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Obama faces down abortion heckles

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Obama heckled at Notre Dame university

President Barack Obama has been briefly heckled as he addressed students at one of the largest Catholic universities in the US amid a row over abortion rights.

Anti-abortion activists have protested against the president's visit to Notre Dame, in Indiana.

Protests and vigils have been held on and around campus, with several people arrested before Mr Obama's speech.

Mr Obama, who received an honorary degree, defended the right to abortion but said the procedure should be rare.

After entering the White House in January the president also quickly moved to reverse a Bush era ban on embryonic stem cell research, angering many social conservatives.

There are approximately 60 million Roman Catholics in the US, with almost half of them supporting abortion rights, research suggests. Some 42% believe abortion should be illegal.

'Inappropriate'

Wearing the blue robes of Notre Dame, Mr Obama was welcomed on to the stage with a lengthy ovation from students and staff.

Support for the president's visit was strong among those in the audience, who watched him receive an honorary degree before delivering the commencement, or graduation, address.

Let's work together to reduce the number of women seeking abortions
US President Barack Obama

He was interrupted soon after beginning his speech, prompting a majority of those in the audience to cheer the president, who asked for calm and told listening graduates: "We don't do things the easy way."

The AFP news agency said four men heckled the president, shouting "abortion is murder" and "stop killing babies" before being escorted from the auditorium.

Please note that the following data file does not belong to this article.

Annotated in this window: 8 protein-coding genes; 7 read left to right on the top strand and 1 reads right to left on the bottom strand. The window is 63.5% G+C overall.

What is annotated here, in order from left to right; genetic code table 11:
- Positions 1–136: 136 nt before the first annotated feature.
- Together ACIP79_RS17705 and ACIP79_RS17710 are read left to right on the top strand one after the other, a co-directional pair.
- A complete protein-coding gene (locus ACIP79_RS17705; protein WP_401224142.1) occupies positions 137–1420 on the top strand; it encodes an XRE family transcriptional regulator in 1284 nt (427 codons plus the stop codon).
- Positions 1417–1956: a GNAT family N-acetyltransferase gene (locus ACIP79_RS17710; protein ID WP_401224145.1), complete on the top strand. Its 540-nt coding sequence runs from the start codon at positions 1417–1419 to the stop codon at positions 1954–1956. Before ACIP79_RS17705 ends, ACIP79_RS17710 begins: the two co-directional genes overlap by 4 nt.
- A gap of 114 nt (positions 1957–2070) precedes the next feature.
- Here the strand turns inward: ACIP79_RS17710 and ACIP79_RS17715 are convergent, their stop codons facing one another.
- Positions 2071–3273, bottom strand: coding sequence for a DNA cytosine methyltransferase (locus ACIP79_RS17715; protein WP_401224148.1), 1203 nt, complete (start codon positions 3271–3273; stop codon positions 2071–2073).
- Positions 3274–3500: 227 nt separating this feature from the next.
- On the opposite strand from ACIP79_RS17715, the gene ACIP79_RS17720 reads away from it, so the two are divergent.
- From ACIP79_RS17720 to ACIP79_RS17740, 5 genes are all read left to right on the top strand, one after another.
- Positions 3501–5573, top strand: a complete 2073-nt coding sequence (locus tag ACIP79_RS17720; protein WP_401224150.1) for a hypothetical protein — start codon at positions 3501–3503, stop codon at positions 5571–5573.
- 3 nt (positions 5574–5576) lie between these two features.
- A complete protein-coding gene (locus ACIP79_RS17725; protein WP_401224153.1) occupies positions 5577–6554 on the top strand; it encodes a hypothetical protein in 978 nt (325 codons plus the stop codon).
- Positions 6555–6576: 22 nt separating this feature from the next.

Mr Obama laid out his views on abortion in clear terms, describing it as "a heart-wrenching decision for any woman".

To sustained applause, he outlined steps he supported.

US President Barack Obama speaks at Notre Dame
Obama has mostly played to favourable audiences since his election

"Let's work together to reduce the number of women seeking abortions by reducing unintended pregnancies, and making adoption more available, and providing care and support for women who do carry their child to term," he said.

The decision to invite Mr Obama to Notre Dame, the largest Catholic university in the US, has been fiercely criticised.

Many activists and Church leaders have directed their ire at university authorities they accuse of betraying Catholic principles.

"It is clear that Notre Dame didn't understand what it means to be Catholic when they issued this invitation," said Cardinal Francis George, president of the US Conference of Catholic Bishops.

Bishop John D'Arcy, of the diocese where Notre Dame is located, said he would boycott the graduation for the first time in his 24 years as bishop, the Chicago Tribune reported.

And conservative critics have described the awarding of an honorary degree as "inappropriate".

Avoiding caricatures

Addressing his critics indirectly, Mr Obama told academics and graduates at Notre Dame that he did not want the debate around abortion to go away.

Conceding that the views of opposing advocates were "irreconcilable", he said each side would continue to make its case with conviction.

CATHOLICS IN AMERICA
60 million Catholics in US
49% think abortion should be legal in most or all cases, against 42% who think it should be illegal
50% think it was right to invite Mr Obama to give the Notre Dame speech; 28% think it was wrong

"Surely we can do so without reducing those with differing views to caricature?" he asked.

A strong majority of students were reported to be in favour of the president's visit, but a petition containing some 360,000 names was delivered to the university as a mark of protest.

Overnight, students opposed to abortion rights attended an all-night prayer vigil to protest against Mr Obama's visit, and an estimated 200 people attended a prayer session at Alumni Hall Chapel.

More than 100 protesters gathered and 23 marched on to the campus on Saturday, the Associated Press reported. Police arrested 19 for trespassing, with four also charged with resisting police.

A university spokesman said none of those arrested was a student, AP added.



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